ASPIRE is a quarterly magazine published by PCI in cooperation with the associations of the National Concrete Bridge Council. The editorial content focuses on the latest technology and key issues in the Concrete Bridge Industry.
Issue link: http://www.aspiremagazinebyengineers.com/i/297000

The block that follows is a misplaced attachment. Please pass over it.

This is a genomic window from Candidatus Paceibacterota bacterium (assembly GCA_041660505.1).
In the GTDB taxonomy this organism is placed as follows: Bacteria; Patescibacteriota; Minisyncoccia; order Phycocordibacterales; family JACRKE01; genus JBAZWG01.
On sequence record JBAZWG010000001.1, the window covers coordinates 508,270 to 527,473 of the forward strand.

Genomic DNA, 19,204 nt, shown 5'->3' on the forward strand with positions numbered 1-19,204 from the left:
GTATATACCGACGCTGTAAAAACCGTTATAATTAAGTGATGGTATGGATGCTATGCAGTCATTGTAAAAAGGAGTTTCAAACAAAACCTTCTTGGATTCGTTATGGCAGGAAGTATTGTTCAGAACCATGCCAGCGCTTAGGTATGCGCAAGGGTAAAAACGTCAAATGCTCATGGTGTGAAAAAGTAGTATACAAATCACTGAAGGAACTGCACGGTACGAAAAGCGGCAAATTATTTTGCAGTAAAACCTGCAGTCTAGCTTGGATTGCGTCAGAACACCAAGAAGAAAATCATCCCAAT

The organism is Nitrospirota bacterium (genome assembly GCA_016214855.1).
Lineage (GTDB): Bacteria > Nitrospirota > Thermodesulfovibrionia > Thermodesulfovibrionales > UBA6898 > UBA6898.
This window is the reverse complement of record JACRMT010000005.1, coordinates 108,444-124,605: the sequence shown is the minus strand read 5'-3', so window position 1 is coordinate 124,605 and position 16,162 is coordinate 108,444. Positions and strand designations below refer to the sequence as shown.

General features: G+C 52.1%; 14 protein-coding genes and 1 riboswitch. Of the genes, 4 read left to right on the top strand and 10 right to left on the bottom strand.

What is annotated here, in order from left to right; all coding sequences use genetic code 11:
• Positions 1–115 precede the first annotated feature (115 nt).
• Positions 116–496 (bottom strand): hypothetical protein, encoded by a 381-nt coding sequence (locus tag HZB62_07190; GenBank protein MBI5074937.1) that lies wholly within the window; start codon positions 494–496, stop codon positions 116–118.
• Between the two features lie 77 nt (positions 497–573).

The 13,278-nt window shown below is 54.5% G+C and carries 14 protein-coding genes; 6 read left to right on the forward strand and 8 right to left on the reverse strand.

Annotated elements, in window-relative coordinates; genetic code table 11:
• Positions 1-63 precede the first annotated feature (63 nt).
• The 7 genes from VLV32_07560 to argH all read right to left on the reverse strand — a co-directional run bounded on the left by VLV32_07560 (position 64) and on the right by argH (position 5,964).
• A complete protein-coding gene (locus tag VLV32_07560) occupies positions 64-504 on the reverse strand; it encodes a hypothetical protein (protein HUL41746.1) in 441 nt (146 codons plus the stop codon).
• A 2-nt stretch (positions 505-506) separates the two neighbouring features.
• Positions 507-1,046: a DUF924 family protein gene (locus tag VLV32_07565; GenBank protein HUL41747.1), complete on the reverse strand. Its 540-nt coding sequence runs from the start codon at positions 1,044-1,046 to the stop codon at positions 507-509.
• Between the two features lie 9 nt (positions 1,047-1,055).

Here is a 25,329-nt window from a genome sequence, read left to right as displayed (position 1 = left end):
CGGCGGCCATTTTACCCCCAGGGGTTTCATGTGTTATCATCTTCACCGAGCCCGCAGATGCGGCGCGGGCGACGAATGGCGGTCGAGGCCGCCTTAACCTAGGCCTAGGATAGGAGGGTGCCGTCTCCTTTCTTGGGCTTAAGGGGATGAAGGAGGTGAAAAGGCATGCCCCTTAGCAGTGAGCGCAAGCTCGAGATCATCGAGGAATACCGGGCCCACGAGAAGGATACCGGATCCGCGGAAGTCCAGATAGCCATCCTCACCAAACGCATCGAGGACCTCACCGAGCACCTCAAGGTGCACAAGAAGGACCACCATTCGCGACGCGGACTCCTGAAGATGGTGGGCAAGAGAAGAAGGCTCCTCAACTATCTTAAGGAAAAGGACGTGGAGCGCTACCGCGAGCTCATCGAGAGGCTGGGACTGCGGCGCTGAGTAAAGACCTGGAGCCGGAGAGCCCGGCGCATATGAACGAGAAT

F O C U S 6 | ASPIRE , Spring 2013 Having celebrated its 100 th anniversary in 2012, Burgess & Niple (B&N) takes pride in the many projects its bridge division has created through those years. Its website understates ÒWeÕre over the hump and long past the uncertainties faced by start-ups.Ó That long-term success has resulted from strong client relationships and an eagerness to tackle complex projects, especially those that require some aesthetic panache. ÒWe emphasize our ability to build relationships with clients and local communities, giving them a better experience than they can get from other firms,Ó says Tom Bolte, bridge group director for the Columbus, Ohio- based company. ÒWe focus on clear communication throughout the project and on working as a partner. We strive to avoid misunderstandings at all costs.Ó Its success in that regard can be judged by the nearly 80% of its current business derived from repeat clients. ÒOur experience and resources are a big part of the equation,Ó he says. ÒBut another key element is the confidence our clients have in us. Our business ethics, standards for quality, and concern for the communities we support are a vital part of who we are and what we offer.Ó Much of B&NÕs work has focused on complex bridges with difficult challenges, from tight sites to traffic disruptions and multiple connections. The firm also has gained recognition for its many bridge designs where aesthetics are a critical aspect of the project. Aesthetic Needs Growing ÒWe design a lot of bridges that are aesthetically pleasing and become notable,Ó Bolte says. ÒWe are known for creating signature bridges for communities, even though we donÕt have a singular style.Ó Aesthetics Relationships Spur Success for Burgess & Niple by Craig A. Shutt High percentage of repeat clients and strong communication with stakeholders bring engineers many high-profle bridge projects 'We are known for creating signature bridges for communities, even though we don't have a singular style.' The new 503-ft-long High-Main Street Bridge over the Great Miami River in Hamilton, Ohio, is a five-span replacement structure consisting of continuous deeply haunched prestressed and post-tensioned concrete girders, to resemble the original closed-spandrel filled-concrete arch design. Photo: Burgess & Niple. AspireBook_Spr13.indb 6 4/1/13 11:02 AM